[November 2009] For the LGBT and queer population of South Eastern Europe, 2009 has been marked by several violent episodes (including attacks to Pride parades in Slovenia and Serbia and to the Queer Sarajevo festival), without intervention by the local authorities and the national states. On the other hand, supra-national pressure and aspirations to EU integration have led to the discussion and/or approval of progressive laws. Against this backdrop of contrasting trends, LGBT and queer individuals of the Balkans are confronted with the choice between visibility and invisibility, hostile domestic contexts and European hopes, formal progress and all too real fear. This dossier by OBC collects chronicles, interviews, and analyses devoted to this year's developments in the queer world, the relationship with domestic and international institutions, and the role of transnational cooperation


Lobbying lavender

15/09/2009 -  Irene Dioli

What is behind the adoption and discussion of anti-discrimination laws in SEE? LGBT rights, EU conditionality, and international cooperation in an interview with Lilit Poghosyan, ILGA-Europe's Programmes Officer for the Balkan region

A ghost still wanders Europe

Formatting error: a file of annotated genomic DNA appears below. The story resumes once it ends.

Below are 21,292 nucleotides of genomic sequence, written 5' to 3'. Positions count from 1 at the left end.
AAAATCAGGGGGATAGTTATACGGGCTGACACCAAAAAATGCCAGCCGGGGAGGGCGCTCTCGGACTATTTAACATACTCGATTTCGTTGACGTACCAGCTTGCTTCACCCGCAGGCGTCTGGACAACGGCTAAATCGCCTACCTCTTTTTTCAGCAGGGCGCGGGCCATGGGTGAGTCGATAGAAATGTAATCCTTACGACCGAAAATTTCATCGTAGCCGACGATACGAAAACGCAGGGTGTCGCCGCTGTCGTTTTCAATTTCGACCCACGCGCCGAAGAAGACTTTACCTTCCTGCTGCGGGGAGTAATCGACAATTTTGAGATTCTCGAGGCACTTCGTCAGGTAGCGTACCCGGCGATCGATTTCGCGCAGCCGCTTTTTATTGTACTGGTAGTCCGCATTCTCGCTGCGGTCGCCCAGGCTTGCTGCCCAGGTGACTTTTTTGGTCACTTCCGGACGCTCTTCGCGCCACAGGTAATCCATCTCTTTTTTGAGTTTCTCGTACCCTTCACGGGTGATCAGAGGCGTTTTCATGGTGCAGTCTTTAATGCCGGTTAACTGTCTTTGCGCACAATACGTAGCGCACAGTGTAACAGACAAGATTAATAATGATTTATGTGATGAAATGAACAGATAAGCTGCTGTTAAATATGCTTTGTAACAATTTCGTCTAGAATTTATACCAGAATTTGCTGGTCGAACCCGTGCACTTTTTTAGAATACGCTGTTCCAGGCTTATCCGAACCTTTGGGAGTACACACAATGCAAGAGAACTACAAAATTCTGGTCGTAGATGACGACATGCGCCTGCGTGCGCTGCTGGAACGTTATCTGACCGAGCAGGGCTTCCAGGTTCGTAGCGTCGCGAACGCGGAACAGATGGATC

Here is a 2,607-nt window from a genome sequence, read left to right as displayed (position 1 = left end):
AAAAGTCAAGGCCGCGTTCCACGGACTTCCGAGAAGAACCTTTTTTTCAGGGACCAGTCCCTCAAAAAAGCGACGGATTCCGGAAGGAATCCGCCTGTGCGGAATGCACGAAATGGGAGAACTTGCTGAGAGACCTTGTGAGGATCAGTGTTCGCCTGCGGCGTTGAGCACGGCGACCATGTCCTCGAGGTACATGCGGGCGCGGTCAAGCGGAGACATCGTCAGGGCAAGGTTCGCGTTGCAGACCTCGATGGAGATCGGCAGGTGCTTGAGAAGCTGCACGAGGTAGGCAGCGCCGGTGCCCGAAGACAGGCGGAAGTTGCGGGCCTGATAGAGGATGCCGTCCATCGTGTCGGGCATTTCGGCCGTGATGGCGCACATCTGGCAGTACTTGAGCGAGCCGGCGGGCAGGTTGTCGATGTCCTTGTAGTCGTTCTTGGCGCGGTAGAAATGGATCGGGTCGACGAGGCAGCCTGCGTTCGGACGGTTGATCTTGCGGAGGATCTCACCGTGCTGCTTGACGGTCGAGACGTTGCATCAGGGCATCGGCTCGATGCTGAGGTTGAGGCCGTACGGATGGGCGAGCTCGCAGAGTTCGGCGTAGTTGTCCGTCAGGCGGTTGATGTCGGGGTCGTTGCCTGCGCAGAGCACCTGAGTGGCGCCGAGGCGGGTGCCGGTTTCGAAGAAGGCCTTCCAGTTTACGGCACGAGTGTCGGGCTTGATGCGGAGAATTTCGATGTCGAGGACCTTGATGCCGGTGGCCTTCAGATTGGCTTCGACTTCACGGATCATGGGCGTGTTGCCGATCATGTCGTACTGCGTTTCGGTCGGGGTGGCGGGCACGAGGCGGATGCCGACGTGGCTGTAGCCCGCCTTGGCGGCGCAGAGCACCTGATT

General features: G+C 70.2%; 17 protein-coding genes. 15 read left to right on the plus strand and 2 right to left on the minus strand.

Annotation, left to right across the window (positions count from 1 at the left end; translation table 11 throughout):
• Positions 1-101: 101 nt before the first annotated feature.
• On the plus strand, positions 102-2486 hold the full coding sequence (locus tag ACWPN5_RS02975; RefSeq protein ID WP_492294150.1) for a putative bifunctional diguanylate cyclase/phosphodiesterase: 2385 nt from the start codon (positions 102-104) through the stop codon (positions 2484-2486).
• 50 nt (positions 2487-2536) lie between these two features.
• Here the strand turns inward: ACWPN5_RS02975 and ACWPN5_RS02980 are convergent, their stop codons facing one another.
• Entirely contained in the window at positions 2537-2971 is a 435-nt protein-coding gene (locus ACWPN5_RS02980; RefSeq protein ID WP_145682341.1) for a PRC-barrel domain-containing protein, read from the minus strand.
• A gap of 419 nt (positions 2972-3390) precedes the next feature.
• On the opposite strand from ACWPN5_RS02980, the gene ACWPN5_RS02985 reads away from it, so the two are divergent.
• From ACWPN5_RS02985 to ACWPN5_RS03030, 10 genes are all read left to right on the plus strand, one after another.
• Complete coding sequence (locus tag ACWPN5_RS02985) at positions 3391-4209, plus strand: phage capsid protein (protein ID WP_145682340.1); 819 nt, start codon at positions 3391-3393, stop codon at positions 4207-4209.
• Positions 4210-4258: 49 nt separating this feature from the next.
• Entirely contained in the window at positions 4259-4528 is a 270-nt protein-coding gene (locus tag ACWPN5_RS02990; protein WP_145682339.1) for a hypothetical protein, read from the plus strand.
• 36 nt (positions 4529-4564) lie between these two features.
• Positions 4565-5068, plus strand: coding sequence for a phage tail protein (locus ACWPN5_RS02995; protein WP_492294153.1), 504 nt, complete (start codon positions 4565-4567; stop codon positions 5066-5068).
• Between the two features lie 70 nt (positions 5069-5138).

22/09/2009 -  Irene Dioli

Sexual minorities may not be the most fashionable topic in international cooperation, but there is quite a lot more that Europe can do - and in a better way. Human rights, the NGO sector, and neo-colonialist ghosts in a conversation with Svetlana Ðurković


State of Impotence

24/09/2009 -  Danijela Nenadić Belgrade

It was a lot more than a missed opportunity. The cancellation of the gay pride parade in Belgrade exposed the weakness of the state in the face of extremist groups and their threats of beatings and violence. A commentary by our correspondent

Kristalnacht in Sarajevo

30/09/2008 -  Cecilia Ferrara

It was a witch hunt, or more exactly, a hunt of the "other". The first queer festival in Sarajevo ended before it had even begun. Fifteen persons were injured or were subject to threats by hooligan gangs and Wahhabi groups. In addition, Iggy Pop cancelled his upcoming concert in Sarajevo


1 July 2009

1 January 2009

1 March 2009

Under siege

09/10/2009 -  Danijela Nenadić Belgrade

Street violence, cancellation of the gay pride, attacks on foreigners. But it was only with the death of a French football fan beaten by Serbian hooligans that Belgrade felt under siege and tried to react. Brice Taton, the young French football fan who was brutally beaten by Serb hooligans before the match between Partisan and Toulouse, died of injuries on September 30th

Brussels' pet

13/08/2009 -  Risto Karajkov Skopje

Berisha's proposal to legalise same-sex marriages caught everyone by surprise. Yet, the main motivation for the Albanian prime minister and other politicians in the region to engage with radical reforms in the field of civil rights may just be...getting Brussels to notice